By incorporating aspects of both Sankofa and reflective practices into the end-of-season debrief, camps can include insight from both seasonal and year-round staff throughout the strategic planning process and intentionally seek industry best practices for handling incidents rather than addressing them as they come. This demonstrates to staff, regardless of title, that their thoughts and experiences are important to the camp and directly influence its culture. Additionally, these methods of collective debriefing help staff process their summer experiences as a team and encourage them to research new information and share these resources among the team.

The Strategic Team Debrief

The Harvard Business Review defined debriefing as, “a structured learning process designed to continuously evolve plans while they’re being executed” — and identifies debriefing as being critical to “accelerating projects, innovating novel approaches, and hitting difficult objectives” (Sundheim, 2015). In his article, “Debriefing: A Simple Tool to Help Your Team Tackle Tough Problems,” Sundheim says that the key components to creating a successful culture of debriefing are: 1) building a routine debrief schedule, 2) developing meeting norms, 3) developing set guiding questions, and 4) coding lessons learned (2015). 

Components 1 through 3 enable an organization to set expectations around the debrief that communicate to staff the intentionality behind the exercise and reassure them that it is meant to aid the organization in practicing a growth mindset. A camp can also use this structure as a resource in addressing critical incidents as they arise. 

Then coding helps to organize and preserve the points that emerge from debriefing sessions. Sundheim writes, “Make sure you capture lessons learned in a usable format for later reference/use. At a minimum this is taking notes and distributing them to the members present. Other methods can make the information more readily available to a broader audience” (2015). Overall, the purpose of capturing debriefing outcomes is to ensure that the information remains useful and is able to be clearly communicated to future staff and other stakeholders.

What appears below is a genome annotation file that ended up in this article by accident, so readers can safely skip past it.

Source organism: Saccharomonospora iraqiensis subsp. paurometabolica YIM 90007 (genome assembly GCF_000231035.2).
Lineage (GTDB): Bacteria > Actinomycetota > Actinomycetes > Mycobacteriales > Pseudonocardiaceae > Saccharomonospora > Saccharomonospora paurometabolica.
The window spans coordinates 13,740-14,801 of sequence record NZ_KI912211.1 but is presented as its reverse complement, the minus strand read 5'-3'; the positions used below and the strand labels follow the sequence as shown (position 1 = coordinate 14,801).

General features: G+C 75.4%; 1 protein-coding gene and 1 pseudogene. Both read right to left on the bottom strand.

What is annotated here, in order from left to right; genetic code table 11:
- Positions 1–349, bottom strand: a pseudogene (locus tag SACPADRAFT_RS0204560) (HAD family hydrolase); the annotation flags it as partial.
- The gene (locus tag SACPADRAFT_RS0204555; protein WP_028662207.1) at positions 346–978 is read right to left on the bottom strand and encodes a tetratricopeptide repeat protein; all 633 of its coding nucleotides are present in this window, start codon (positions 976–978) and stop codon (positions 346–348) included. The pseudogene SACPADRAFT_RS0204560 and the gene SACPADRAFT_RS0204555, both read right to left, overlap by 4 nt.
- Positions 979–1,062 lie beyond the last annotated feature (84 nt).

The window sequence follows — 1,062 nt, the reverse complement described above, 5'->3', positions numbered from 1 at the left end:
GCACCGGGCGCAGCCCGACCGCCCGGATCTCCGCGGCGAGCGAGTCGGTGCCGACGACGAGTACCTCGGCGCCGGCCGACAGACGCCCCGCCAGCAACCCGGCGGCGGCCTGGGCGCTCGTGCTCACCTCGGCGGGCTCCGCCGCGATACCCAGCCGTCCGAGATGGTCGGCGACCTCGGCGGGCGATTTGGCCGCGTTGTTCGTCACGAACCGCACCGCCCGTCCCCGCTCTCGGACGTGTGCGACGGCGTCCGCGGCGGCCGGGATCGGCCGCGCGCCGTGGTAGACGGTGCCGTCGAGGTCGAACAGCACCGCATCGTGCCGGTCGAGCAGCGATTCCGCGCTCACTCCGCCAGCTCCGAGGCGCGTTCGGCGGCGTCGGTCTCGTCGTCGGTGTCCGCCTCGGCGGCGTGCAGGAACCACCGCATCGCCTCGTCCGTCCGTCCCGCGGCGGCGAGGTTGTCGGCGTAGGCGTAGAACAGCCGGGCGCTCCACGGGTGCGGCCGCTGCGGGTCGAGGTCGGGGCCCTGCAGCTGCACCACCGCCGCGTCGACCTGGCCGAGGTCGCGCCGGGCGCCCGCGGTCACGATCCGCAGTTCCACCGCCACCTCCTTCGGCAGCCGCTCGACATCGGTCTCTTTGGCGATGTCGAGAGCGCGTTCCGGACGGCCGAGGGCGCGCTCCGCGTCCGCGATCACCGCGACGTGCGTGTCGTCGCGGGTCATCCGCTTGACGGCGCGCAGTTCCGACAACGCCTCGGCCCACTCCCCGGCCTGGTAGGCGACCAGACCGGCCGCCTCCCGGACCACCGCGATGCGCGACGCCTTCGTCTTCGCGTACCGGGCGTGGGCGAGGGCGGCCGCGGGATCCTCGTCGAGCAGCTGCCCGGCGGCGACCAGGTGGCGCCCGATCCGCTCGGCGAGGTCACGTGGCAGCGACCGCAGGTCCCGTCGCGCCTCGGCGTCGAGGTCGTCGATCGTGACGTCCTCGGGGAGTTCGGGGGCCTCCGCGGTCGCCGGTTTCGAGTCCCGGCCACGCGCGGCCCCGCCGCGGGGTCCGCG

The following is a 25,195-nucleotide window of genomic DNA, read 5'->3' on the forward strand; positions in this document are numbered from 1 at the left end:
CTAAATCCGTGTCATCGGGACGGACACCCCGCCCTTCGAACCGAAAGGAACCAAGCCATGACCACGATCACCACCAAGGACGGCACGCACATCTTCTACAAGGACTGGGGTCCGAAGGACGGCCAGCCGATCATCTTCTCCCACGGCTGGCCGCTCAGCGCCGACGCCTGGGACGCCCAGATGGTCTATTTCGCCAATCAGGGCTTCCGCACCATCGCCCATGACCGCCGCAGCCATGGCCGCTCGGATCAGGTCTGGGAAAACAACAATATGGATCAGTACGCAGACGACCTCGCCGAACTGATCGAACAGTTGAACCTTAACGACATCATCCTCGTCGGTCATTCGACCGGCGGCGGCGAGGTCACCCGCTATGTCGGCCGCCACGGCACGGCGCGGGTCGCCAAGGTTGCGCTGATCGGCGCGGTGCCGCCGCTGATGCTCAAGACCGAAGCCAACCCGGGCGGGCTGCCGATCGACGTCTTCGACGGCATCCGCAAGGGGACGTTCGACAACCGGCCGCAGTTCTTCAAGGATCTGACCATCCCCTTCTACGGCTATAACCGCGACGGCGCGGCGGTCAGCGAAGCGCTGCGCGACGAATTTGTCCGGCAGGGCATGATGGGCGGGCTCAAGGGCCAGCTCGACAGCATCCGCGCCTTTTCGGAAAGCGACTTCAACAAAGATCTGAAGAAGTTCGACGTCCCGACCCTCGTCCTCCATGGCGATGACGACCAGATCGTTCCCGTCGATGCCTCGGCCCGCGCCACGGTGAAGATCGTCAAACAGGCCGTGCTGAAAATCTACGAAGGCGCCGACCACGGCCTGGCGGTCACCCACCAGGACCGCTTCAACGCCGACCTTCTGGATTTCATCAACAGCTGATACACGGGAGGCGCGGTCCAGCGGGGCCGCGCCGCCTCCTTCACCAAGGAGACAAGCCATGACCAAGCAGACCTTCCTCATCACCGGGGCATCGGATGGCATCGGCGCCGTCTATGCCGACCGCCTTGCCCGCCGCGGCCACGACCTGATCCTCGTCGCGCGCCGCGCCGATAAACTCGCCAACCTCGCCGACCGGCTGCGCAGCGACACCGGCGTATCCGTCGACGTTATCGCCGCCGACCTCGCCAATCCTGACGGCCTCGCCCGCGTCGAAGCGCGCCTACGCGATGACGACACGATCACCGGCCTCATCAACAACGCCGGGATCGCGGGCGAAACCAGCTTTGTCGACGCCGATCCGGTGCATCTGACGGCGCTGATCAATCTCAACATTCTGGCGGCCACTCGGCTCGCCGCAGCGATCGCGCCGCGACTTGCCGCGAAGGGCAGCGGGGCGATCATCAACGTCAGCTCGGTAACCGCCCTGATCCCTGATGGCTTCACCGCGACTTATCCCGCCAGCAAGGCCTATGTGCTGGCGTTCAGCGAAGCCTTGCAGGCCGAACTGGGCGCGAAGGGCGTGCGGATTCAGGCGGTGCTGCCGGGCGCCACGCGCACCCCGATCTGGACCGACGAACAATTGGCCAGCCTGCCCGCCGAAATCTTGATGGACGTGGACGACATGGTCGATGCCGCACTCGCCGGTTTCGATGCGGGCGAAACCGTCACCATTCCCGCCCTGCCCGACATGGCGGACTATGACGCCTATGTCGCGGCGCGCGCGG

Developing a camp culture that utilizes debriefing is beneficial for all of the aforementioned reasons, but particularly useful at the end of camp. The end-of-season debrief helps leadership gain an understanding of what worked, what didn’t work, and what changes camp should make to ensure that next summer is more successful than the last. Graham Gibbs, Reflective Cycle, shown in Figure 1, demonstrates a framework that marries the two ideas of reflection and action. It provides structure to examining experiences to learn from them. Given its cyclical nature, this framework lends itself particularly well to repeated events — like camp — enabling camp leaders and staff to learn and plan from both triumphs and missteps (The University of Edinburgh, 1970).

Figure 1

Kindling Connections

This section of Trail Mixed was written by Mary Oluokun.

Oluokun is the director of summer residency programs at The AnBryce Foundation and brings over nine years of experience working with youth of all ages, primarily from under-resourced communities, using outdoor education as a tool to teach and foster social-emotional skills that participants can use to navigate their worlds. She writes:

“The Art of Debrief” is a title a past supervisor of mine would use to name his staff training session on debriefing, and it still resonates with me today. As a young child growing up, everything, every experience, always had a lesson to gift us — and without knowing exactly what I was doing, I would “debrief” an experience, either with friends, family, or alone.